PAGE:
Merging Operational and Experiential Data is the Future of Client Experience (CX) in Professional Services
The seatbelt sign turned off. The pilot mentioned that we’ve reached our cruising altitude. I thought to myself, ‘less than three hours away from being home with my wife and kids.’
The past three days had been a whirlwind — from being stuck at Dulles airport for 12 hours on Tuesday and missing the entire first day of the event (thanks, Delta), to absorbing a multitude of valuable perspectives and thinking about how they apply to our business.
A woman sitting across the aisle from me on my return flight pulled out a bulky company-issued laptop to fill out a ‘training report’ on the Qualtrics X4 summit we both attended along with more than 11,000 other experience management professionals.
I thought to myself, did she really want to attend the event? Was the training report something her company required for learning & development? The report struck me as incredibly formal.
After taking more than an hour to fill it out, she ordered a Blue Moon as a well deserved reward for a painful experience. Ironically, the entire event was literally referred to as the “experience management summit.” Hopefully this woman’s newfound knowledge of experience management can be used to improve the way her company collects this kind of feedback in the future.
The third and final day of the event was headlined with keynote speech from Oprah Winfrey. I’ll be the first to admit I’ve never been much of an Oprah fan, but I was mesmerized listening to her speak. She opened with a story about how approaching every action with intent and purpose lead her to a breakthrough in her career. That got me thinking…
What should be the intent of a professional service provider?
Many organizations would probably answer with, “to deliver exceptional value to our clients” or something along those lines.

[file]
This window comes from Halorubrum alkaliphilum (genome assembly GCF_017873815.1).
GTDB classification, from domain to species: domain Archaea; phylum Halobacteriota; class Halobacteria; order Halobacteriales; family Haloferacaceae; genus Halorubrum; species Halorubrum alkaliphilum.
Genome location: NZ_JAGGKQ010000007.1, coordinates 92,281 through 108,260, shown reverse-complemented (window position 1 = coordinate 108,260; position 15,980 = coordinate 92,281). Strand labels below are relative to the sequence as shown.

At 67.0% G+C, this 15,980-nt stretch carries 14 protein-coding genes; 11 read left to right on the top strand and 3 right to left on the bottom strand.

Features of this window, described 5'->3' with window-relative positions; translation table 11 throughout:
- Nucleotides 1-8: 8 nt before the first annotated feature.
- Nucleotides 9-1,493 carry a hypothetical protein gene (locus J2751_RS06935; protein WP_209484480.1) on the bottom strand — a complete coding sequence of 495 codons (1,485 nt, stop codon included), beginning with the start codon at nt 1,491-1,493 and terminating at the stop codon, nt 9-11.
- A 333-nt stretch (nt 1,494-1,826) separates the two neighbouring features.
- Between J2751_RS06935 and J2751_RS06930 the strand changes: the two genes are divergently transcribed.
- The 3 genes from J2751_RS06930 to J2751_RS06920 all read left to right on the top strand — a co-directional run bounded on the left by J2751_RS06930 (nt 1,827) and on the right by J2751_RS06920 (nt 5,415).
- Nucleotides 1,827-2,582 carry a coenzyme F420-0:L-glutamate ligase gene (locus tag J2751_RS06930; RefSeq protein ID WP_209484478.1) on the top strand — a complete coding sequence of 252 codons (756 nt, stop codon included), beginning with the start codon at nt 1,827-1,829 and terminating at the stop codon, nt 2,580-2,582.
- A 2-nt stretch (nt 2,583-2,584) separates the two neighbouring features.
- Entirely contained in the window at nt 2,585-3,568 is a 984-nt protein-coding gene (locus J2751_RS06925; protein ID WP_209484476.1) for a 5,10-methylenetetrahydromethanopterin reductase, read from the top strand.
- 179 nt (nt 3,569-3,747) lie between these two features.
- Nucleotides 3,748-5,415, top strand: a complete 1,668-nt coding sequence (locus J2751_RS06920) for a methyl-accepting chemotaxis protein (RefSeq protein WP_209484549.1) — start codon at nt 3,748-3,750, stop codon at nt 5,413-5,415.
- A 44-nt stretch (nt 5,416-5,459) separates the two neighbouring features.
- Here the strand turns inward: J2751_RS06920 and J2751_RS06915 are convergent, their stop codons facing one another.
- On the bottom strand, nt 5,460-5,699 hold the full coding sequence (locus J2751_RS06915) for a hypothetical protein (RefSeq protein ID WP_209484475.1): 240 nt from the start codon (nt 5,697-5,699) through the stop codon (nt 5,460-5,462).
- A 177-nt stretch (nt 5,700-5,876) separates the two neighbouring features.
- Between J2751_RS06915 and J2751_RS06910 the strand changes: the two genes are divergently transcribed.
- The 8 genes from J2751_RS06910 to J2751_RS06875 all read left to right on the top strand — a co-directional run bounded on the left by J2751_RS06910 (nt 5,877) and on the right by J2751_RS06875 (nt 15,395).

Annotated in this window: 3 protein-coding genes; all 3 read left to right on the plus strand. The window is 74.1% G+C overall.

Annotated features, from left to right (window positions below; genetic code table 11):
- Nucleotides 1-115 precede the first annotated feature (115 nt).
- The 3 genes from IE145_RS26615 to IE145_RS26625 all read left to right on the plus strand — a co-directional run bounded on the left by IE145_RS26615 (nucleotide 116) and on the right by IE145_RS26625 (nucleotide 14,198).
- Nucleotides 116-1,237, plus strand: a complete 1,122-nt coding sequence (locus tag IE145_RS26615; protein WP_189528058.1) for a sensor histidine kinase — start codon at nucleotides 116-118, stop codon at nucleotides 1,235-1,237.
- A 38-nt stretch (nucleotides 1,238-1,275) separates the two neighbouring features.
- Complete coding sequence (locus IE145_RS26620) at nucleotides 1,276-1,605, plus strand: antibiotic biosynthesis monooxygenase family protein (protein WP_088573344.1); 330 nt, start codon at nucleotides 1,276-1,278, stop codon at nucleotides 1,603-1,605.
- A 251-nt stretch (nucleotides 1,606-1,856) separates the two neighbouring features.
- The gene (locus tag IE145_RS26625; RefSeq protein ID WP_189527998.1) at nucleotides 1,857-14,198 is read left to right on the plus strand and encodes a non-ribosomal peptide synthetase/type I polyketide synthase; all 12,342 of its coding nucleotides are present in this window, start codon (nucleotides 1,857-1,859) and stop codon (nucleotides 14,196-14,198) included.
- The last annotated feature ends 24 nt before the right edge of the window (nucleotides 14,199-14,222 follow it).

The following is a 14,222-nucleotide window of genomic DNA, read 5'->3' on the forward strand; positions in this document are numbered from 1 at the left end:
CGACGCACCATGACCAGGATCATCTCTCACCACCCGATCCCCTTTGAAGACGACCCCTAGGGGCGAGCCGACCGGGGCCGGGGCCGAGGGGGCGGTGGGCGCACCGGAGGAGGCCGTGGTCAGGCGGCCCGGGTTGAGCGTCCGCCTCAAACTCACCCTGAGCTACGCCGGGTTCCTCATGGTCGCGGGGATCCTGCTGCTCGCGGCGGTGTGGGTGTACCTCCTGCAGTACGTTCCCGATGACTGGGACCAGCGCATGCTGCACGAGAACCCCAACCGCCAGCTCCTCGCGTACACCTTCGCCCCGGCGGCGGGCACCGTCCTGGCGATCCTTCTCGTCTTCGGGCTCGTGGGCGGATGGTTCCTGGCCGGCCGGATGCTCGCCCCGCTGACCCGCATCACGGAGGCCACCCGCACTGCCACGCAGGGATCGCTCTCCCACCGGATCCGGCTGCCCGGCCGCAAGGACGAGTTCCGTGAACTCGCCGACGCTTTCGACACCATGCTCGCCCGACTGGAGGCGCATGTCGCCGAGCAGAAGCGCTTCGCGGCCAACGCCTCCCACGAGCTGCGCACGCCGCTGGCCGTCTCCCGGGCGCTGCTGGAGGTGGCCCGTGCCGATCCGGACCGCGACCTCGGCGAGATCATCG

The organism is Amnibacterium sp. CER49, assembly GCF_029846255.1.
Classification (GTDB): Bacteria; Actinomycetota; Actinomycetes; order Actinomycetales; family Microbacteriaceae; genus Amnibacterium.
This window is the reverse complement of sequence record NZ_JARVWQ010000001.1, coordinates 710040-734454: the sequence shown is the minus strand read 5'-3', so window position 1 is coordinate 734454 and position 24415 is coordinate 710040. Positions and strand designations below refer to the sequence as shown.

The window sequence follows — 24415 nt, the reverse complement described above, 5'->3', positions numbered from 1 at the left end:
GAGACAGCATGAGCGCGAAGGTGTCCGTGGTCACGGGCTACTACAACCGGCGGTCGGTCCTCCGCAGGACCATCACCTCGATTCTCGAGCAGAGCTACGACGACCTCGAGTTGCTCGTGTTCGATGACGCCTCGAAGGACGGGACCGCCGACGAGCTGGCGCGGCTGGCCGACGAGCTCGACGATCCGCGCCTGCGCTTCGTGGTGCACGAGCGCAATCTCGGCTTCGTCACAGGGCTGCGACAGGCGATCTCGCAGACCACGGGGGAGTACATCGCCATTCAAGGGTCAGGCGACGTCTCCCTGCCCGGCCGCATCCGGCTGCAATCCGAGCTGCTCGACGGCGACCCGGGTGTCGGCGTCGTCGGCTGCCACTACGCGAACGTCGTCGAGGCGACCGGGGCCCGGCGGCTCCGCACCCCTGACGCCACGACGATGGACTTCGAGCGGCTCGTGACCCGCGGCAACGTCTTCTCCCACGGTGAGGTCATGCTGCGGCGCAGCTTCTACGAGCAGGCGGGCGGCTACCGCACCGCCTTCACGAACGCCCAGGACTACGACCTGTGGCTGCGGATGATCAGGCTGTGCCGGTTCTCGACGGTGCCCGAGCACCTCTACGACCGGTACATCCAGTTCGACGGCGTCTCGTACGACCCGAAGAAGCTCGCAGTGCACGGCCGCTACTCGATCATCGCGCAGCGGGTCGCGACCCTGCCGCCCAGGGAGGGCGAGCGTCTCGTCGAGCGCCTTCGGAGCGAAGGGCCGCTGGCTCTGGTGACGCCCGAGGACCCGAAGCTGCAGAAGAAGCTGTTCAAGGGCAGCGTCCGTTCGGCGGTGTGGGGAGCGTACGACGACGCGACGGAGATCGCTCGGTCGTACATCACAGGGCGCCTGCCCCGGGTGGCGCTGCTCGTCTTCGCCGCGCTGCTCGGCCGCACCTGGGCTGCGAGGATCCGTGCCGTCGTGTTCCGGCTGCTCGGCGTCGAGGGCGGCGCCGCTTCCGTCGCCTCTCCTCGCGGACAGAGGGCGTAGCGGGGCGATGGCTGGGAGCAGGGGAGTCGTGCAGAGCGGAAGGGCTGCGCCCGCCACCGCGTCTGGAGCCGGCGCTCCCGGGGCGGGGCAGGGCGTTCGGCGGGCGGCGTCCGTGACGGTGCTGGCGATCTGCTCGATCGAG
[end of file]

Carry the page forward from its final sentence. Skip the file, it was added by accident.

But how do you know what your clients are really experiencing by working with a professional service provider? Is there a gap between what clients envisioned and their reality?
Closing the client experience (CX) gap can be an effective way to truly differentiate your firm and fuel your marketing engine. I’ll explain.
Mark Schaefer’s new book, Marketing Rebellion: The Most Human Company Wins chronicles the marketing profession and how it has undergone two major consumer “rebellions” to date — one against lies and false claims early in the days of the marketing profession, and another against secrets and lack of transparency at the turn of the 21st century.
Mark believes there to be a third rebellion happening right now — the end of our ability to control the marketing narrative and the return of power to the buyer (or in our case, the client). He contends that the client is your marketing department because of the power of word-of-mouth referrals amplified today by social media.
The logic here is simple and time-tested. If your clients have a breakthrough experience working with your firm, it can tip the scale and turn your average clients into raving promoters of your brand.